This book contains a wide variety of suggestions. Some may not be relevant for a spe- ciic application, or we may decide not to use them for some reason (e.g., due to their extra development and/or maintenance cost). Do not despair—plenty of other suggestions are available that could be helpful. 

There are many ways to achieve our target performance goals, so even if one technique fails, there are alternatives that we could try. In fact, there are so many different ways to achieve these goals that we can take a pick based on aes- thetic preferences and subjective experience: 

Some people use vectorization, others like parallelization, some others prefer to invest in smarter algorithms, others trade memory for performance, still others display a GUI that gives the impression of being fast. All of these routes and more are valid alternatives for making a program answer user expectations of speed and responsiveness.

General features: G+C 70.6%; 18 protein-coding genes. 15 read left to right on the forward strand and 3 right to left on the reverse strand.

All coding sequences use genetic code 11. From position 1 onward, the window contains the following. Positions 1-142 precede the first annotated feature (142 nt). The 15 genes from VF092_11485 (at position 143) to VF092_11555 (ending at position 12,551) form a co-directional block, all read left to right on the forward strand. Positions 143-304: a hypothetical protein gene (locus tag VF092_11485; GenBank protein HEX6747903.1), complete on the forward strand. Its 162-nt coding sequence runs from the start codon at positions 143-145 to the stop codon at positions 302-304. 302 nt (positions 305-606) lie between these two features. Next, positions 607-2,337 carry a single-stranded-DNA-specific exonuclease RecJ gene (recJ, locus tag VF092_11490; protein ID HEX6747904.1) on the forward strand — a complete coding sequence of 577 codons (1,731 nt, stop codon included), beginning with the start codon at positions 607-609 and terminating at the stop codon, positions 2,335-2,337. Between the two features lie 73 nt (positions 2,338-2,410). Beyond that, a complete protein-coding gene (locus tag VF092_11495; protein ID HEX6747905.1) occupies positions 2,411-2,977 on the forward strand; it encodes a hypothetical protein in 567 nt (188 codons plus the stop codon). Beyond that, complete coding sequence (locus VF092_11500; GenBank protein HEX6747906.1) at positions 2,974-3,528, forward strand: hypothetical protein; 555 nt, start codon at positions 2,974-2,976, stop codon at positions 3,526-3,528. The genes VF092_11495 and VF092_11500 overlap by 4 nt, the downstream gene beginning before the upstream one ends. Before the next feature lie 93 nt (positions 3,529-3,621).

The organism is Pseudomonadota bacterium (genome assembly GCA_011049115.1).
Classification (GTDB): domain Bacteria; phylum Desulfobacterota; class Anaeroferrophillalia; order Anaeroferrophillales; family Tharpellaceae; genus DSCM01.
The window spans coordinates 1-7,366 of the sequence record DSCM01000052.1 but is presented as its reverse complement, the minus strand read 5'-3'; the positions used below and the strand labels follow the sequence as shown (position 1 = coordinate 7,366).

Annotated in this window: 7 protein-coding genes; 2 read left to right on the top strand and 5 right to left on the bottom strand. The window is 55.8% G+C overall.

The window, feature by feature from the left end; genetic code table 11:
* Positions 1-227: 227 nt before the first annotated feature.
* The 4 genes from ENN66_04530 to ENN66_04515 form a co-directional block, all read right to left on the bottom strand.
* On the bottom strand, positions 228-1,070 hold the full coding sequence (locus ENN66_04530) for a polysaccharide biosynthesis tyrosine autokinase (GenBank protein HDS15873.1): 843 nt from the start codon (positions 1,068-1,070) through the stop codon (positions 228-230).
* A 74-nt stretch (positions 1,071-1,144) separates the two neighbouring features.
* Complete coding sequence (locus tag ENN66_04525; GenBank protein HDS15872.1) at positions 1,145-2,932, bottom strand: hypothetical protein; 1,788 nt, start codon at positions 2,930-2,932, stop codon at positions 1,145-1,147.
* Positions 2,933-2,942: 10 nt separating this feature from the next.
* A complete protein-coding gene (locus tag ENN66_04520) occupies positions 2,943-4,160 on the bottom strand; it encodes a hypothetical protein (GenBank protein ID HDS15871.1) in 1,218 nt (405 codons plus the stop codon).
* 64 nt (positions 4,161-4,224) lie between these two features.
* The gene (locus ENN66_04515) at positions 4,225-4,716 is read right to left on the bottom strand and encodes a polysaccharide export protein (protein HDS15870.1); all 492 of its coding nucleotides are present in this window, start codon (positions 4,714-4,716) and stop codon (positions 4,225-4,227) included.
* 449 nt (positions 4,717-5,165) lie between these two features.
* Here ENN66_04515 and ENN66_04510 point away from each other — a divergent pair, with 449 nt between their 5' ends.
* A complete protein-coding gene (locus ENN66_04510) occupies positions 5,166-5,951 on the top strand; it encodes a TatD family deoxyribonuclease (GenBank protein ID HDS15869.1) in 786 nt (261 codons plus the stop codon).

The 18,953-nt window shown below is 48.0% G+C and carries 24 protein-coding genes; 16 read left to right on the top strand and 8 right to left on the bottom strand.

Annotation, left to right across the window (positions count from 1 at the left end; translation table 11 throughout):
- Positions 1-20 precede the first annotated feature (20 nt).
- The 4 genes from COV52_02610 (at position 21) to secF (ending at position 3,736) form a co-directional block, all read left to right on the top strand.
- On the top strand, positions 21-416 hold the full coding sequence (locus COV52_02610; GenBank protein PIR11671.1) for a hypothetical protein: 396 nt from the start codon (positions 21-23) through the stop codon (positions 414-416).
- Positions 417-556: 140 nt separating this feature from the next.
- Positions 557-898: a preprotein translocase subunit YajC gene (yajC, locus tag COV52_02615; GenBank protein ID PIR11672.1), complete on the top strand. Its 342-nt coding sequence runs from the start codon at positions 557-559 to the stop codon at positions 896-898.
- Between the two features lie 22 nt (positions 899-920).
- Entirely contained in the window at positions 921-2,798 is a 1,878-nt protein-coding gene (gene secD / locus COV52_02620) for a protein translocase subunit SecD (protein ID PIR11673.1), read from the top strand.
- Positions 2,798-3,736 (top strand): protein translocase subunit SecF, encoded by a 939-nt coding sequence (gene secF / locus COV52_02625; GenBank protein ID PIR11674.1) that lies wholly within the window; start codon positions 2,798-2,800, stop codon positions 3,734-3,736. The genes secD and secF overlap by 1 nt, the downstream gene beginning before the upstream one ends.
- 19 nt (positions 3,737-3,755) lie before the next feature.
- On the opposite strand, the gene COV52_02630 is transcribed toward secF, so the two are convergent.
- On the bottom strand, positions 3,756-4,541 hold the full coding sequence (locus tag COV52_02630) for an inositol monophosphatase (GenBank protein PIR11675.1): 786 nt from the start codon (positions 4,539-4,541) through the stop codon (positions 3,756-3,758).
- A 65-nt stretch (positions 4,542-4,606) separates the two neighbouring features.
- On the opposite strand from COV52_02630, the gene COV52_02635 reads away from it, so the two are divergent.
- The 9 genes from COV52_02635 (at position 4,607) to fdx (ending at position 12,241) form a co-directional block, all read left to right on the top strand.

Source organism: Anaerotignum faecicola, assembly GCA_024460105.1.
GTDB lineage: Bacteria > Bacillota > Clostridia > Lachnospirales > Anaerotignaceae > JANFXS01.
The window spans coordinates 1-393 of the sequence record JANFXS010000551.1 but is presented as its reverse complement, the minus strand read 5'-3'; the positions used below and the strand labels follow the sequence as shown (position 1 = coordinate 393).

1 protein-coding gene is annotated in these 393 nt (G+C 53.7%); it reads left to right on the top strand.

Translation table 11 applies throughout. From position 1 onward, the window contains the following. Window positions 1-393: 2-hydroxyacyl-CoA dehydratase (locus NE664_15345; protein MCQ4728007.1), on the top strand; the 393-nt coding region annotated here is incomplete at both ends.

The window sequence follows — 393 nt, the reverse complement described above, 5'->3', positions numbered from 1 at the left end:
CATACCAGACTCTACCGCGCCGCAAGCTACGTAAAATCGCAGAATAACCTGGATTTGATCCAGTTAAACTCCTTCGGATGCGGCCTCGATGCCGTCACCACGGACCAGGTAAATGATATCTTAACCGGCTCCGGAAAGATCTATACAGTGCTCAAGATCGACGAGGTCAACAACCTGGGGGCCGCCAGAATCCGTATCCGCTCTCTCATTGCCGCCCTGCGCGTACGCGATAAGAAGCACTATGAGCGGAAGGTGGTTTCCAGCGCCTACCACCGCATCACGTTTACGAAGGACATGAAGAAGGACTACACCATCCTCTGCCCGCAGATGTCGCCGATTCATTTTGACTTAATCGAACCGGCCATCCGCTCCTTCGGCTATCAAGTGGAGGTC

Moreover, it is expected that readers will become more proicient in eficient programming techniques, such that their programs will run faster in the irst place, even before any tuning is actually done. The book is meant as a generic reference for MATLAB performance tuning. 

As such, it does not include detailed discussion of domain-speciic topics such as numerical analy- sis, optimization, statistics, algorithms, or image processing. These topics are well worth discussing for performance aspects, but they too are outside the scope of this book. 

Some discussion is included, but is not intended to be comprehensive nor detailed. Interested readers are referred to dedicated works on these speciic topics.

About the author: